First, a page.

Ashfield attorney speaks on racial inequities in legal system

  • Ashfield Attorney Stewart “Buz” Eisenberg spoke about racial inequities in the criminal justice system before nearly 40 people at the First Congregational Church in Greenfield on Saturday, May 27, 2017.

  • Ashfield Attorney Stewart “Buz” Eisenberg points to a chart showing how robbery rates have declined over the years. Eisenberg spoke about racial inequities in the criminal justice system before nearly 40 people at the First Congregational Church in Greenfield on Saturday, May 27, 2017.

Recorder Staff
Published: 5/27/2017 6:52:08 PM

GREENFIELD — Speaking before nearly 40 residents Saturday morning, Ashfield attorney Stewart “Buz” Eisenberg remembered one of his life’s most formative experiences, and a high school boy named Jack.

In 1966, Eisenberg was a junior at Lakeside High School in Atlanta. It was the school’s first year enrolling black students, starting with only four.

“The seas parted when they walked down the hallways,” he remembered.

Then there was Jack, a black student who joined the wrestling team with Eisenberg, but who no one wanted to wrestle with. Eisenberg recalled the dreadful things the other students said about Jack.

“One of the comments I remember is ‘I don’t want to put my face in the armpit of some N-word,” he said.

Through becoming Jack’s wrestling partner, Eisenberg learned that Jack was just like everyone else.

“I realized he was a victim of his pigment, the color of his skin, and nothing more,” he said.

Since then, Eisenberg has spent over 30 years as an attorney, and has taught courses in law and government at Greenfield Community College for 16 years. He is known for his work getting eight Guantanamo prisoners released, many of whom were being held without charges.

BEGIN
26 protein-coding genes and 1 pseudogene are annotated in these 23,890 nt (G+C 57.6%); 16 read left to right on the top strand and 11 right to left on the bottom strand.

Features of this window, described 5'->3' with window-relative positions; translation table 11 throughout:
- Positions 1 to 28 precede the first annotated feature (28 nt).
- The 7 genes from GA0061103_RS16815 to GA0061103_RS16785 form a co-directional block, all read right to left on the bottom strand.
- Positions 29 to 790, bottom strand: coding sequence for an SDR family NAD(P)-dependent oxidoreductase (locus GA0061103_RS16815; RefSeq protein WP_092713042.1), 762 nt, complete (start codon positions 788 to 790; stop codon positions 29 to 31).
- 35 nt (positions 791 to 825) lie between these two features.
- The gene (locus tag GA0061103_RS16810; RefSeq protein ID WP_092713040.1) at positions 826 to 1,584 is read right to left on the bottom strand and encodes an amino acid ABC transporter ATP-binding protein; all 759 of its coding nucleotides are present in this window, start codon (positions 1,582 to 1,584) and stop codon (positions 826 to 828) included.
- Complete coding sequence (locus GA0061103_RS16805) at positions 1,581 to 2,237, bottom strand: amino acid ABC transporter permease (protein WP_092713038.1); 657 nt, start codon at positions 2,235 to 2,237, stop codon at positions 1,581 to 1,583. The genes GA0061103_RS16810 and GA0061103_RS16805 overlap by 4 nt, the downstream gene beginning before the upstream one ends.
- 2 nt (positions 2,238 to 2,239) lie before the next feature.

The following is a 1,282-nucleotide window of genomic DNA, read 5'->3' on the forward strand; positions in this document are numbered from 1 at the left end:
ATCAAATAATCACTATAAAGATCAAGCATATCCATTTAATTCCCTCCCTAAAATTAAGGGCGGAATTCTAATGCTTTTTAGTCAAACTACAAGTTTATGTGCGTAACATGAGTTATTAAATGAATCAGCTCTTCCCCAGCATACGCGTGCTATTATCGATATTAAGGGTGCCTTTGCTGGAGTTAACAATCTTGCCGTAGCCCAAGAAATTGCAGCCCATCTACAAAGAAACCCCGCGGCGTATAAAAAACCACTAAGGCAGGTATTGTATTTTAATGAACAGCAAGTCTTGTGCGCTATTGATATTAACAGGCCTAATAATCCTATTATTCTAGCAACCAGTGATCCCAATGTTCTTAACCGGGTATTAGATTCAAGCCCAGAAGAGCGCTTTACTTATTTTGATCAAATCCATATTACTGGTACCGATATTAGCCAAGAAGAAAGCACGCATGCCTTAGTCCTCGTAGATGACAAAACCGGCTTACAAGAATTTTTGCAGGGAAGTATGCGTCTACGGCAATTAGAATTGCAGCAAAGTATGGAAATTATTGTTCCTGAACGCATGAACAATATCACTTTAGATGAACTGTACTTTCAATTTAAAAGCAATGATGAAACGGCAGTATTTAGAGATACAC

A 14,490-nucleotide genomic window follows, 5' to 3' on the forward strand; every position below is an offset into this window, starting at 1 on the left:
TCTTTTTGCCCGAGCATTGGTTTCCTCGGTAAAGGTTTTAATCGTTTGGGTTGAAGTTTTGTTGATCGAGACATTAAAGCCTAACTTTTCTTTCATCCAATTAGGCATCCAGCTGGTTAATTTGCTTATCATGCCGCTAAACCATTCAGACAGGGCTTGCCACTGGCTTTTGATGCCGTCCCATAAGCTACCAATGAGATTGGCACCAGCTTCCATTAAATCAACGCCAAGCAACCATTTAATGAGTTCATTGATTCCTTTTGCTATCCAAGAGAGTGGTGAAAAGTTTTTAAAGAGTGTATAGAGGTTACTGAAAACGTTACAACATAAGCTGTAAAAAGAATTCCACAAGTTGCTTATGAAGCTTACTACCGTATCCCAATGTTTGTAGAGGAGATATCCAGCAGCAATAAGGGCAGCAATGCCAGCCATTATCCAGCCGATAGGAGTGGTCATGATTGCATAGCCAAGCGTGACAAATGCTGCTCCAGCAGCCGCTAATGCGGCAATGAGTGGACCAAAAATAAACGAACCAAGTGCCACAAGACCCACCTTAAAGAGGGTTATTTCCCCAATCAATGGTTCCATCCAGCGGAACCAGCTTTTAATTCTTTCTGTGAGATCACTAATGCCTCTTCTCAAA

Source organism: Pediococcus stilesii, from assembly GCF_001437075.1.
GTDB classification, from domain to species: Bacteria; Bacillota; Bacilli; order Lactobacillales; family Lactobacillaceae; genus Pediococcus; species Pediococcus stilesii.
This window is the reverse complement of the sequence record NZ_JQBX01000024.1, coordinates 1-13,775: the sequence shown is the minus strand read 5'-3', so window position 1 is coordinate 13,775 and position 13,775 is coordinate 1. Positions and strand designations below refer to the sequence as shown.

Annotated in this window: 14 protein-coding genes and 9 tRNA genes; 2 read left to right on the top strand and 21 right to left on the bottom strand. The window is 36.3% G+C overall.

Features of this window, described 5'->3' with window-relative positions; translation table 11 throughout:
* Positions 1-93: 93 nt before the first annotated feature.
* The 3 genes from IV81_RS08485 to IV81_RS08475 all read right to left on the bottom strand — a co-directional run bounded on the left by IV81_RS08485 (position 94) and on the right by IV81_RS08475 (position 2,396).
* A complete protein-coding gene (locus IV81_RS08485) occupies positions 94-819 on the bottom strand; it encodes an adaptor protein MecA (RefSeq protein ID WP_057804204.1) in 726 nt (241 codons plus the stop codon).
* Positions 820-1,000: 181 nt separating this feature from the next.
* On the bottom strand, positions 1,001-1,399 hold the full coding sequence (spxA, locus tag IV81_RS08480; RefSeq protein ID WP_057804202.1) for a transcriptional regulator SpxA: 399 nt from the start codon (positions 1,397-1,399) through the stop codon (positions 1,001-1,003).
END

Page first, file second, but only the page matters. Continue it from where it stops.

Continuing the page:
On Saturday at the First Congregational Church, Eisenberg spoke about racial inequities in the legal system as part of a program offered by Racial Justice Rising. Eisenberg shared numerous stories from his years as an attorney, where he said blacks were targeted by police due to their skin color, or wrongfully accused.

“We have a cultural, social, racial civil war raging in our country,” he began.

One such story dated to the 1980s, when Eisenberg claimed one of his clients was stopped by an Erving officer solely because of his skin color. As the man had been smoking marijuana, he refused to roll the window down for fear the cop might smell it. In response, the officer opened the door and removed the man from the car, leading Eisenberg to have the case thrown out on the grounds of an unlawful search.

Eisenberg referred to the incident as a case of “driving while black.” Then, showing statistics from the Bureau of Justice Statistics regarding the 4,813 arrest related deaths from 2003 to 2009, Eisenberg noted the disproportionate number of blacks affected.

Of those deaths, 42 percent of those killed were white, 32 percent were black and 20 percent were Hispanic. By comparison, the United States population, as of the 2010 census, was about 64 percent white, 12 percent black and 16 percent Hispanic.

Black arrest related deaths represented over 2.5 times their appropriate percentage of the population, while whites were underrepresented.

“So many officers have been trained by their culture, like us, to see black people as dangerous,” said Racial Justice Rising member Sharin “Shen” Alpert. “There’s some untraining that needs to happen.”

“Our culture really needs a lot of work,” said Carol Letson of Greenfield, commenting on what she called a modern culture of fear. “That has caused us not to trust our neighbors.”

Multiple attendees spoke about incidents of racism they’ve experienced, including Jo Ella “Jada” Tarbutton, of Northampton.

“I’ve seen more racism there that’s got me questioning what decade I’m in,” Tarbutton said, discussing an assault and battery charge against her she felt was unwarranted. “I’ve found it’s not so progressive.”

“We already know about these statistics,” said Bennie Johnson, of Amherst. “We live through it … You need to take action and don’t be silent.”

Eisenberg asked the crowd what should be changed first, the court system or the culture. The crowd emphasized a need for reform on both levels.

“Maybe we need a group of social workers who work for civil rights,” suggested Sherrill Hogan of Charlemont. “We have to work at fixing the system from below.”

Eisenberg encouraged anyone struggling with a civil liberties case to contact the Western Massachusetts Legal Office of the American Civil Liberties Union, located at 39 Main St. in Northampton. Director Bill Newman can be reached by phone at 413-586-9115 or by email at


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